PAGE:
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Low-Fat Diets With Increased Vegetable, Fruit, and Grain Intake Linked to Reduced Risk of Breast Cancer Mortality in Postmenopausal Women


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As reported in the Journal of Clinical Oncology by Rowan T. Chlebowski, MD, PhD, and colleagues, 20-year follow-up of the Women’s Health Initiative Dietary Modification trial has shown a maintained reduction in non–breast cancer-related mortality after breast cancer diagnosis and the emergence of a reduction in risk of breast cancer–related mortality in the dietary intervention vs normal diet group.

Rowan T. Chlebowski, MD, PhD

Rowan T. Chlebowski, MD, PhD

In the trial, 48,835 postmenopausal women aged 50 to 79 years with no history of breast cancer and a dietary fat intake of ≥ 32% of energy were randomly assigned at 40 centers in the United States to a usual diet (60%) or a dietary intervention (40%). The goal in the intervention group was to reduce fat intake to ≤ 20% of energy and increase intake of vegetables, fruits, and grains.

Key Findings

As previously reported, during 8.5 years of dietary intervention, breast cancer incidence and incidence of death as a result of breast cancer were nonsignificantly lower in the dietary intervention group. During this period, death due to breast cancer occurred in 27 (0.016%) vs 61 women (0.024%), with a hazard ratio of 0.67 (95% confidence interval [CI] = 0.43–1.06, P = .08).

After cumulative median follow-up of 19.6 years and occurrence of a total of 3,374 breast cancers, the hazard ratio for breast cancer incidence for the intervention vs control group was 0.95 (95% CI = 0.89–1.02).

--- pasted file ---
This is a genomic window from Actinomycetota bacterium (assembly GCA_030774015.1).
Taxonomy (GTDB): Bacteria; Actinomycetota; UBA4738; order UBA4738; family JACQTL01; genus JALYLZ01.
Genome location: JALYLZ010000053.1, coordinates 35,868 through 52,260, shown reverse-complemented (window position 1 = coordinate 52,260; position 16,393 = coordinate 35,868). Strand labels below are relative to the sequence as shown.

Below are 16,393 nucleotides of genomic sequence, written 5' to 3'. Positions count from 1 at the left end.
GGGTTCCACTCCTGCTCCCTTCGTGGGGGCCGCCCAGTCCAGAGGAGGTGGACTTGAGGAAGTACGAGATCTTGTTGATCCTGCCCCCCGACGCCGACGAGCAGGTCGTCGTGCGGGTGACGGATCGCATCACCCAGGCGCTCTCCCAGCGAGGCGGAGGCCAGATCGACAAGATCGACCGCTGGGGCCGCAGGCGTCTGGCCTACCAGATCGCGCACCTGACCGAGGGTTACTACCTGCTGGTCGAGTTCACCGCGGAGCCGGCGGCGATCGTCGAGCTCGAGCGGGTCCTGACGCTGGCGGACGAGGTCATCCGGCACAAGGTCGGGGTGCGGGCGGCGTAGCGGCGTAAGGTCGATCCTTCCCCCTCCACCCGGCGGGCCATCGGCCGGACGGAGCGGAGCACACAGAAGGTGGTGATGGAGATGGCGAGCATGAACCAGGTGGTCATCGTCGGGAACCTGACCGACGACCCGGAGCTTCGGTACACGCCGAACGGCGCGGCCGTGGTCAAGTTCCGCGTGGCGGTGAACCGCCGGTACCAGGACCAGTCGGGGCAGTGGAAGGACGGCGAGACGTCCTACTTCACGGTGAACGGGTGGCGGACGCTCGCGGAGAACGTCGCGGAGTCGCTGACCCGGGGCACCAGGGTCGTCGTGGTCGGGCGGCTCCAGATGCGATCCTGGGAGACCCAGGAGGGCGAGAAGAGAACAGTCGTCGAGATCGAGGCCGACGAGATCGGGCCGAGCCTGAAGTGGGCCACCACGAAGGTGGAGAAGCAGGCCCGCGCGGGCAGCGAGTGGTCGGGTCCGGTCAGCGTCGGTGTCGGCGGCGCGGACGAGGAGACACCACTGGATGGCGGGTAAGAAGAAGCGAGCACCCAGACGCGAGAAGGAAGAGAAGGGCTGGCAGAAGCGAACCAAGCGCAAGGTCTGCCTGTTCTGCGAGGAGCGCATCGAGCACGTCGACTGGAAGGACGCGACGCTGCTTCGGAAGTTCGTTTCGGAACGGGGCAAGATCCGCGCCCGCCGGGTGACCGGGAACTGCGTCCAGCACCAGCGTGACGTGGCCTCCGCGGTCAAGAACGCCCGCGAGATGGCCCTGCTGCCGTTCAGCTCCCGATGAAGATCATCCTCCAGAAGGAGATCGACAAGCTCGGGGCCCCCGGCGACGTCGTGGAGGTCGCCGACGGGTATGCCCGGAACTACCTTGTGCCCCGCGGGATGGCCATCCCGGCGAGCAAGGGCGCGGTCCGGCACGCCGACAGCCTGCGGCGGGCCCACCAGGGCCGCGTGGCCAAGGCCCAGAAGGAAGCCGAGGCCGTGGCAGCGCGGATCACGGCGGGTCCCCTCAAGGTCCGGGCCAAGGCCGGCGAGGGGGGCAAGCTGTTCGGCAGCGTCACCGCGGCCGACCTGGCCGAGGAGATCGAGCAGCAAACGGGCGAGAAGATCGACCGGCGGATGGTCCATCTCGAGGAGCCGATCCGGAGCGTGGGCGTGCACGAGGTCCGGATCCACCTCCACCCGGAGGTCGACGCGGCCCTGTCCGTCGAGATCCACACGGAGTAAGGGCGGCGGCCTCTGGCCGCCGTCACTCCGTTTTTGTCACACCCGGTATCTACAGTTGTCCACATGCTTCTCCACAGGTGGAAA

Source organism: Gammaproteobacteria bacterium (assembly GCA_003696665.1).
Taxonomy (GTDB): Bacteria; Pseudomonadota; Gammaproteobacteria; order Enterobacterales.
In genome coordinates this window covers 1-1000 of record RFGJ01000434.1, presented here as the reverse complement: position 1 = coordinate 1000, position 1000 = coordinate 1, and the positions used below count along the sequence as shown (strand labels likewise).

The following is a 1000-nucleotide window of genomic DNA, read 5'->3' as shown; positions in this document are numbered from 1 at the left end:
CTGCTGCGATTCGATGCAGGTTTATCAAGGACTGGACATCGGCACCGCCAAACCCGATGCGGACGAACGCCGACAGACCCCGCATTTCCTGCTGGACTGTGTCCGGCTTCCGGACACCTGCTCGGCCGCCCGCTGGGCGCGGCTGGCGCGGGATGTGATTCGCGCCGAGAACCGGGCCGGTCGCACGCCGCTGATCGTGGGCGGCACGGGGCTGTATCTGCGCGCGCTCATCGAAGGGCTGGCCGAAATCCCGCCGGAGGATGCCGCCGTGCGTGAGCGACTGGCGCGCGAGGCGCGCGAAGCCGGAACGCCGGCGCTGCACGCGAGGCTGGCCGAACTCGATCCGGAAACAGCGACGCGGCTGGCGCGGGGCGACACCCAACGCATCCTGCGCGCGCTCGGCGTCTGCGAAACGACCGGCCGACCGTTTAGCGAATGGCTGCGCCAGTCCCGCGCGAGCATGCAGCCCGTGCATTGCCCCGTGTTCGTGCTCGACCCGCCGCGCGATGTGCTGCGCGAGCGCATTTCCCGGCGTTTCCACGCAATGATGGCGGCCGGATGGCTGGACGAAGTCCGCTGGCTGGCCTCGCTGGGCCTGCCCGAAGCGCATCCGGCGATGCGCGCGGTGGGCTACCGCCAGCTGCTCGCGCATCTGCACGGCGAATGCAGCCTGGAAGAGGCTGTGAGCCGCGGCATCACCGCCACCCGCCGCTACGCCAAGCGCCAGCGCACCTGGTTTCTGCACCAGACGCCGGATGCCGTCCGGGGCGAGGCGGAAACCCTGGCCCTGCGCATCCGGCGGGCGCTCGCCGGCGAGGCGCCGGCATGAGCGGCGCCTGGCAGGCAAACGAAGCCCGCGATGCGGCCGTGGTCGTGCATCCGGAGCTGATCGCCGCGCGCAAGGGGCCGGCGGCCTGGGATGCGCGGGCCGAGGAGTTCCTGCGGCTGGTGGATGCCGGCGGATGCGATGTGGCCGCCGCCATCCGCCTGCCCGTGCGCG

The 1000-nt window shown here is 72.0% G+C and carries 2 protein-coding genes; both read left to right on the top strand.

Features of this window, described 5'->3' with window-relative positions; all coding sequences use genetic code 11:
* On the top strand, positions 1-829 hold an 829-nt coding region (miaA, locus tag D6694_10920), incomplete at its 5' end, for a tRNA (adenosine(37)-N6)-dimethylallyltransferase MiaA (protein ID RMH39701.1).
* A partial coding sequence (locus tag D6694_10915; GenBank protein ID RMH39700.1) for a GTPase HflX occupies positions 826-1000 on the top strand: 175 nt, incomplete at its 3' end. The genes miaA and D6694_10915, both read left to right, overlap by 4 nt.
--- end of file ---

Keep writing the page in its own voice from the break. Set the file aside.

As previously reported, there was a significant reduction in death after breast cancer diagnosis in the dietary intervention group both during the intervention period and after a median 16-year follow-up. After 19.6 years of follow-up, a significant reduction has been maintained; death after breast cancer occurred in 359 (0.12%) vs 652 women (0.14%), with a hazard ratio of 0.85 (95% CI = 0.74–0.96, P = .01).

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After 19.6 years of follow-up, a significant reduction in risk of death due to breast cancer has emerged; death due to breast cancer occurred in 132 (0.037%, annualized risk) vs 251 women (0.047%), with a hazard ratio of 0.79 (95% CI = 0.64–0.97, P = .02).

Among 1,764 women diagnosed with breast cancer during the intervention period, postdiagnosis 10-year breast cancer overall survival was 82% in the intervention group vs 78% in the control group (P = .01).

The investigators concluded, “Adoption of a low-fat dietary pattern associated with increased vegetable, fruit, and grain intake, demonstrably achievable by many, may reduce the risk of death as a result of breast cancer in postmenopausal women.”

Dr. Chlebowski, of the Los Angeles Biomedical Research Institute at the Harbor-UCLA Medical Center, is the corresponding author for the Journal of Clinical Oncology article.

Disclosure: The study was supported by contracts with the National Heart, Lung, and Blood Institute and additional funding from the National Cancer Institute. For full disclosures of the study authors, visit ascopubs.org.

The content in this post has not been reviewed by the American Society of Clinical Oncology, Inc. (ASCO®) and does not necessarily reflect the ideas and opinions of ASCO®.
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